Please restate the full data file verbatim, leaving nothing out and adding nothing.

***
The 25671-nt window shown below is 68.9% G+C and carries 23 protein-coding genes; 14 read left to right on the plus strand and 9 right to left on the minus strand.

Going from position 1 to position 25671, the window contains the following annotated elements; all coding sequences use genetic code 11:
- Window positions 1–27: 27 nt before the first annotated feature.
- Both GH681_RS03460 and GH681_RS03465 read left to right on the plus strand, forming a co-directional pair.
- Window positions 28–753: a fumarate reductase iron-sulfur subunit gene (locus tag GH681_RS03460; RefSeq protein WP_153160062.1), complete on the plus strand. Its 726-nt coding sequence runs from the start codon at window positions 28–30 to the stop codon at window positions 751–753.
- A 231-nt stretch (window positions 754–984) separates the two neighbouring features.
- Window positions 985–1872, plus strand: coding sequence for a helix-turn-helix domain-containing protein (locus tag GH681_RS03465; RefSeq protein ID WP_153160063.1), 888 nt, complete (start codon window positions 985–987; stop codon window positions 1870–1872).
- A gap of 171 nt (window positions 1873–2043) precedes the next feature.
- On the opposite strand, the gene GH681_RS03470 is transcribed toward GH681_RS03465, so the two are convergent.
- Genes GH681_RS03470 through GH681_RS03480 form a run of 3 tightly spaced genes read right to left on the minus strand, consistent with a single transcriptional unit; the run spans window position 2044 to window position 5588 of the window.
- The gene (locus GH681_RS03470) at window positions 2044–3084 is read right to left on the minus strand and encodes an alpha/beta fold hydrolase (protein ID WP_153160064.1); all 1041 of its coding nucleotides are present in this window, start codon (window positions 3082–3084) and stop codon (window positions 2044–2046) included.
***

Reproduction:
The 25671-nt window shown below is 68.9% G+C and carries 23 protein-coding genes; 14 read left to right on the plus strand and 9 right to left on the minus strand.

Going from position 1 to position 25671, the window contains the following annotated elements; all coding sequences use genetic code 11:
- Window positions 1–27: 27 nt before the first annotated feature.
- Both GH681_RS03460 and GH681_RS03465 read left to right on the plus strand, forming a co-directional pair.
- Window positions 28–753: a fumarate reductase iron-sulfur subunit gene (locus tag GH681_RS03460; RefSeq protein WP_153160062.1), complete on the plus strand. Its 726-nt coding sequence runs from the start codon at window positions 28–30 to the stop codon at window positions 751–753.
- A 231-nt stretch (window positions 754–984) separates the two neighbouring features.
- Window positions 985–1872, plus strand: coding sequence for a helix-turn-helix domain-containing protein (locus tag GH681_RS03465; RefSeq protein ID WP_153160063.1), 888 nt, complete (start codon window positions 985–987; stop codon window positions 1870–1872).
- A gap of 171 nt (window positions 1873–2043) precedes the next feature.
- On the opposite strand, the gene GH681_RS03470 is transcribed toward GH681_RS03465, so the two are convergent.
- Genes GH681_RS03470 through GH681_RS03480 form a run of 3 tightly spaced genes read right to left on the minus strand, consistent with a single transcriptional unit; the run spans window position 2044 to window position 5588 of the window.
- The gene (locus GH681_RS03470) at window positions 2044–3084 is read right to left on the minus strand and encodes an alpha/beta fold hydrolase (protein ID WP_153160064.1); all 1041 of its coding nucleotides are present in this window, start codon (window positions 3082–3084) and stop codon (window positions 2044–2046) included.